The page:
Chantal Akerman's Films: The Politics of the Singular
1 See Chantal Akerman quoted in "Entretien avec Franr;:oise Maupin," Image et
Son 334 (December 1978), 103. Richard Kwietniowski discusses Akerman's
of symmetry in "Separations; Chantal Akerman's News from Home (1976)
and Toute une nuit (1982)," Movie 34/35 (Winter 1990).
2 See Marie Claude Treillou, "La Vie, II Faut la Mettre en Scene," Cinema 76. 206
(February 1976), 32.
3 Gary Indiana, "Getting Ready for The Golden Eighties: A Conversation with
Chantal Akerman," Artforum 21.10 (Summer 1983), 61.
Akerman originally wanted to make a feature film. See "Getting Ready for The
Golden Eighties," 57. She mentions that Saute ma Ville was kept in a laboratory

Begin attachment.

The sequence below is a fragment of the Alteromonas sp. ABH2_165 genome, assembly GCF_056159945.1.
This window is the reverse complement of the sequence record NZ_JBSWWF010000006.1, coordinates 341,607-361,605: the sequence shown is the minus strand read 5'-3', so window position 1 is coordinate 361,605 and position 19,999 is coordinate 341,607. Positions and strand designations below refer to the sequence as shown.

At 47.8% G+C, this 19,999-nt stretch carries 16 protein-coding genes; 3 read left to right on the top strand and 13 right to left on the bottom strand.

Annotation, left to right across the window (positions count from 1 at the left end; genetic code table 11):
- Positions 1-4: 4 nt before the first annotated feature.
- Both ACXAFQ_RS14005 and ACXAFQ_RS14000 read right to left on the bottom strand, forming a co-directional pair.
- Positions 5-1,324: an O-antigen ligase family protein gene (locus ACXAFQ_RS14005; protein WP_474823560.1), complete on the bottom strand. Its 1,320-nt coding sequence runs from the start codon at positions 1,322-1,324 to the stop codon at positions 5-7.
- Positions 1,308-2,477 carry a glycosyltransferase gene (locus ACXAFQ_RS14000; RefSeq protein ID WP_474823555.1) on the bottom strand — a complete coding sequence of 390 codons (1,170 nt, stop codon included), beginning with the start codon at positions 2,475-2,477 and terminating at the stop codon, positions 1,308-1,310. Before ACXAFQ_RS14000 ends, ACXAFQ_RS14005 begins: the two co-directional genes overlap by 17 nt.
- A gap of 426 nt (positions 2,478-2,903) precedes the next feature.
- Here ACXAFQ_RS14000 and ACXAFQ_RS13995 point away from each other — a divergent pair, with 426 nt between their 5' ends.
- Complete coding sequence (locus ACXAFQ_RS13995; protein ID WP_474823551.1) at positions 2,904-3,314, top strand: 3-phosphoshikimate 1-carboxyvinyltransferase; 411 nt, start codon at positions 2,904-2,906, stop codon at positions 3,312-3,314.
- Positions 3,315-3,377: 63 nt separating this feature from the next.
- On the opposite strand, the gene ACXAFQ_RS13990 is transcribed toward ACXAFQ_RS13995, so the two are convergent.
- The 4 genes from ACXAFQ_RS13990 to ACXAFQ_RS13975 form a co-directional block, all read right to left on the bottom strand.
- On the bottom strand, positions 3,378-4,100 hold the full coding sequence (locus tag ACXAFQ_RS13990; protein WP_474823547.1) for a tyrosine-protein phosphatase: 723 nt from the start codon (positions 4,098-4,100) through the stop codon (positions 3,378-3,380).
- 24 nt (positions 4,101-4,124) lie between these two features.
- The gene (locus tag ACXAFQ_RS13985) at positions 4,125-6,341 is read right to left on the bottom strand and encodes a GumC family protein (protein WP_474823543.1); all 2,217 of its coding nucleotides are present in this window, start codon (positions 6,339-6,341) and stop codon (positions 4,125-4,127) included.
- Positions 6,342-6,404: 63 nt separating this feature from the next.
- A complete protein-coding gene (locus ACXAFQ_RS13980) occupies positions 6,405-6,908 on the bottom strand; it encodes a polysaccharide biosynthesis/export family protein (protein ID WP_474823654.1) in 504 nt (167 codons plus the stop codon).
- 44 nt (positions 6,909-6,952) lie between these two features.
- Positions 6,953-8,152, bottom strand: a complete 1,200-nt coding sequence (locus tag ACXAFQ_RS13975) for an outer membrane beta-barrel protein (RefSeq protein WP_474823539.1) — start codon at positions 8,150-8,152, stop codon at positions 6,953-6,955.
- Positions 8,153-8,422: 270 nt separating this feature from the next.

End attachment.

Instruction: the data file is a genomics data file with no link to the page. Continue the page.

for two years. When trying to pay her debt to the lab she asked if there was any
chance of selling it somewhere, and the lab director suggested among others
took the film for the TV series L'autre Cinema. After an excellent
review Akerman called one of the critics to ask about other chances for produc-
tion. He suggested the Ministery of French Culture, where she sent a project
about a girl who poisons her parents. The project was refused, and meanwhile
Akerman watched many films and borrowed money to make a second film,
L'Enfant Aim6. which she claims is weak, the result of badly absorbed knowl-
edge. Akerman then went to New York, where she felt liberated after watching
American experimental films and made Hotel Monterey. See Akerman, "En-
tretien avec Chantal Akerman," in Daniele Dubroux, Therese Giraud, and
Louis Skorecki, Cahiers du Cinema 278 (July 1977), 40.
5 Akerman, quoted in Corinne Squire, "Toute une Heure: Corinne Squire Talks
to Chantal Akerman," Screen 25.6 (November-December 1984), 68.